A Coaching Story – They aren’t interested in what I have to say

I’d like to share a story about a coaching conversation I had with a client a couple of months ago.  This person had just joined a private company after working in the public sector for a number of years.  During our coaching session, she revealed that her development goal was to be able to make a bigger impact.  We started exploring the areas in which she would be more impactful.  It emerged that during the executive meetings, where she was a member of the team with particular responsibility for corporate affairs, she felt awkward and ineffectual.  She shared a story of once, during a team meeting some team members turned to her and teased her by asking whether she had fallen asleep.  She was mortified because she realised that she hadn’t said a single word during the entire meeting!

I thought that this story was very significant – what was stopping her from speaking?  I asked her what she felt like during the meetings.  Her response was that she felt like she was still new in the company and hadn’t earned the right to speak.  In answer to my question, she responded that she had been with the company for more than a year.  Hardly a new employee anymore, I challenged her.  She smiled in agreement, and said that she realised that she won’t be able to use that excuse for much longer.

We then explored what is holding her back from using her experience.  She responded that although she had good experience in the public sector, she felt uncomfortable with her lack of experience in the private sector.  We then set out to examine how relevant her experience in the public sector was to the private sector.  Just doing that exercise, raised her awareness that not only is her experience valid and useful in the private sector, but that she is the only one on the executive team with this experience.  Her insights are necessary and completely unique – no-one else in the team can play that role.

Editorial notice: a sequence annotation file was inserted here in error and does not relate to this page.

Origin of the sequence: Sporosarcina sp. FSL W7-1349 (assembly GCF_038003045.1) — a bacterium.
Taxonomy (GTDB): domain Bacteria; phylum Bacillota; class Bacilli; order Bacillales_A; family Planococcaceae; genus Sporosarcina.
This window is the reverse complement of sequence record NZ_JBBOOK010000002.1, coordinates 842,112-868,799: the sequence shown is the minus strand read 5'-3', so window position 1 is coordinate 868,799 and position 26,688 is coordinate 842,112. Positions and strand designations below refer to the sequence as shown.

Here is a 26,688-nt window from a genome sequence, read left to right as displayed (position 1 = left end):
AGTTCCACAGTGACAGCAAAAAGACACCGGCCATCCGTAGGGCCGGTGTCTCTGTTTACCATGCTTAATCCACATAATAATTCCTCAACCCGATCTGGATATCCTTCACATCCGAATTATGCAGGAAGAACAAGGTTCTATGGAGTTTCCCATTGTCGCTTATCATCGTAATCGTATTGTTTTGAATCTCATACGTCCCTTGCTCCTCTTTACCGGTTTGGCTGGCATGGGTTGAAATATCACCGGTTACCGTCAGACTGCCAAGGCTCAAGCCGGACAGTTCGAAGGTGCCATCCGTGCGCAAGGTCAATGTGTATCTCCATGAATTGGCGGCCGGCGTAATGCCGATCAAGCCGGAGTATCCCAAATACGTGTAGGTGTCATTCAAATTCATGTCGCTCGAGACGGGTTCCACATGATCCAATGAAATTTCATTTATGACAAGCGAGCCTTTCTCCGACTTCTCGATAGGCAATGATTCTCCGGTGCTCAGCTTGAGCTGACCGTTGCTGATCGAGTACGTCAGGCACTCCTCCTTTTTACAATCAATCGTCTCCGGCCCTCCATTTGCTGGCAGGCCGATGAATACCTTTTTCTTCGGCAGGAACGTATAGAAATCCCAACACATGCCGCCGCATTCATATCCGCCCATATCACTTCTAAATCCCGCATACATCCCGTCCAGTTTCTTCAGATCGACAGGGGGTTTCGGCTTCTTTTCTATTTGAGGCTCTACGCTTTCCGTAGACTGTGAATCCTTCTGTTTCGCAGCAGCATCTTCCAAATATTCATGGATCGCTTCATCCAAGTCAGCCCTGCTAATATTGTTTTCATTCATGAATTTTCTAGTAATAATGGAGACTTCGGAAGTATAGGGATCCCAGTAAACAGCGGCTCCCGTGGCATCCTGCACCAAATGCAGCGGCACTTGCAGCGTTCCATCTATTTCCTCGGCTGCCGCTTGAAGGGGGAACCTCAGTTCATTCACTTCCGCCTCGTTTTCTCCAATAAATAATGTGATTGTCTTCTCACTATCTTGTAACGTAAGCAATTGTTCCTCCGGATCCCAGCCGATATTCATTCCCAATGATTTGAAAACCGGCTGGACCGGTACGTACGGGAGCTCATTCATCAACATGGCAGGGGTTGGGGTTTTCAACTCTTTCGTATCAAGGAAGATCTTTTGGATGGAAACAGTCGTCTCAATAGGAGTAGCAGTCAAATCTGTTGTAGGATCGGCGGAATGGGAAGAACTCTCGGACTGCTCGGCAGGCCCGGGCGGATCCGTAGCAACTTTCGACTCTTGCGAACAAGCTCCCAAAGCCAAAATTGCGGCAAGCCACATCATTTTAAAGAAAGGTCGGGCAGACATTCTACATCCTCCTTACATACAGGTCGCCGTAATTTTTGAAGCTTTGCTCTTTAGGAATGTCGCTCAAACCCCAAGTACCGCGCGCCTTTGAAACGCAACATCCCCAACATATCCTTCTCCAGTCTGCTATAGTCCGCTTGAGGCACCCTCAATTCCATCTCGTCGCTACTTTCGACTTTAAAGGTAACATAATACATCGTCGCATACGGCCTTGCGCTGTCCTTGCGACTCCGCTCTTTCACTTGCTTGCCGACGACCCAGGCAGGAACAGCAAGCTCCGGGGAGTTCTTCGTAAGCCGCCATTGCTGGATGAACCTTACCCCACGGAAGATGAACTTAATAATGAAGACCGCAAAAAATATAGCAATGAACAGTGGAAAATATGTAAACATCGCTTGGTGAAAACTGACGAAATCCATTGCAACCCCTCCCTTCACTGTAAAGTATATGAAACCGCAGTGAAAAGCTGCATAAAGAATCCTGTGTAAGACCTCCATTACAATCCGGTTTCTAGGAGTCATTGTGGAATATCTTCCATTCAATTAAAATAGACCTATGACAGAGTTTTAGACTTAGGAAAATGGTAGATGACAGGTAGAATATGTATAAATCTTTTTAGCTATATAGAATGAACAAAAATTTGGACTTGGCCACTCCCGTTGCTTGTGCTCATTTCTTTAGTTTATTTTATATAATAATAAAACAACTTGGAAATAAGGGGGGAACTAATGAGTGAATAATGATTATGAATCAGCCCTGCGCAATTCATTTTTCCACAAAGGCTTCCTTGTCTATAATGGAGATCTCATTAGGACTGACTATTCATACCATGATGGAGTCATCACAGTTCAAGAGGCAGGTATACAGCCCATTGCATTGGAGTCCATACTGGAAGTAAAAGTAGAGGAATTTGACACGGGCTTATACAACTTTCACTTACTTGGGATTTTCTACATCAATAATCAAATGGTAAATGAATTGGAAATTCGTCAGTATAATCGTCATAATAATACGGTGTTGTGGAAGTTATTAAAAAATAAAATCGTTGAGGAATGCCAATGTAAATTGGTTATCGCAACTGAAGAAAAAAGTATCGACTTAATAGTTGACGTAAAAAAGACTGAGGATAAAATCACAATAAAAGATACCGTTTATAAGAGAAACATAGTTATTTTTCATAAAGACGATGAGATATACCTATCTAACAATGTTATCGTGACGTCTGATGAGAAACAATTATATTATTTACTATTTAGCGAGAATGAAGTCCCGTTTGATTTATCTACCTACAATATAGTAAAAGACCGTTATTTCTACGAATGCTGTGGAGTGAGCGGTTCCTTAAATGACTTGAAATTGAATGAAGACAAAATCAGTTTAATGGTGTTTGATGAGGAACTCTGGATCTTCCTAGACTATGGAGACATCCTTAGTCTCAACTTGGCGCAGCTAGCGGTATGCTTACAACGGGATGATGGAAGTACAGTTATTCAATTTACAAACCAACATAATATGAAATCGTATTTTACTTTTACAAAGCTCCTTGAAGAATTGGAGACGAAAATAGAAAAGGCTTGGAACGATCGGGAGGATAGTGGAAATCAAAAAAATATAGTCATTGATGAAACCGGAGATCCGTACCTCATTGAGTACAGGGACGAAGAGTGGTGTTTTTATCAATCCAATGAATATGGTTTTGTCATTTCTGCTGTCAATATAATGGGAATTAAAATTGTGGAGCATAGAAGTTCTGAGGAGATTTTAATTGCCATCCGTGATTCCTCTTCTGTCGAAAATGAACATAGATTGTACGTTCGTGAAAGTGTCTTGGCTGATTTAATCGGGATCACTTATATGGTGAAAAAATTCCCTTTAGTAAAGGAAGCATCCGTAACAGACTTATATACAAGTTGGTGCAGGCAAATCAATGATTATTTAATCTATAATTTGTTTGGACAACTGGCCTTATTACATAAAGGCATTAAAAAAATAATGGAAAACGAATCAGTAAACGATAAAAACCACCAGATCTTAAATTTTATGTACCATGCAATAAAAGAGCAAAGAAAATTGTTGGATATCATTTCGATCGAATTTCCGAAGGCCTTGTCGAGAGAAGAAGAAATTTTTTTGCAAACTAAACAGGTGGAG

I asked her:  “What is holding you back from speaking in the meeting?”  She thought about it for a moment and said:  “I don’t think that they want to hear what I have to say…”  Bingo!  I thought.  This is the problem right there.  Her underlying assumption is not that her experience is inadequate (that was merely an excuse) but that the team doesn’t value her input.  I then used Nancy Kline’s incisive question, which goes “If you knew that the [positive opposite] was true, how would that change your behaviour?”  I asked her:  “If you knew that they are interested in what you’re saying, what would you do in the meeting?”

Her eyes lit up!  “Well, that will change everything!”  she exclaimed!  She went on to discuss animatedly how she would contribute to the meeting and share her input and experience.  She planned how, at the next week’s meeting, she would contribute.  When I followed up with her two weeks later, she laughed about how surprised and impressed the team was with her new attitude.  She had learned a valuable lesson on identifying and questioning assumptions.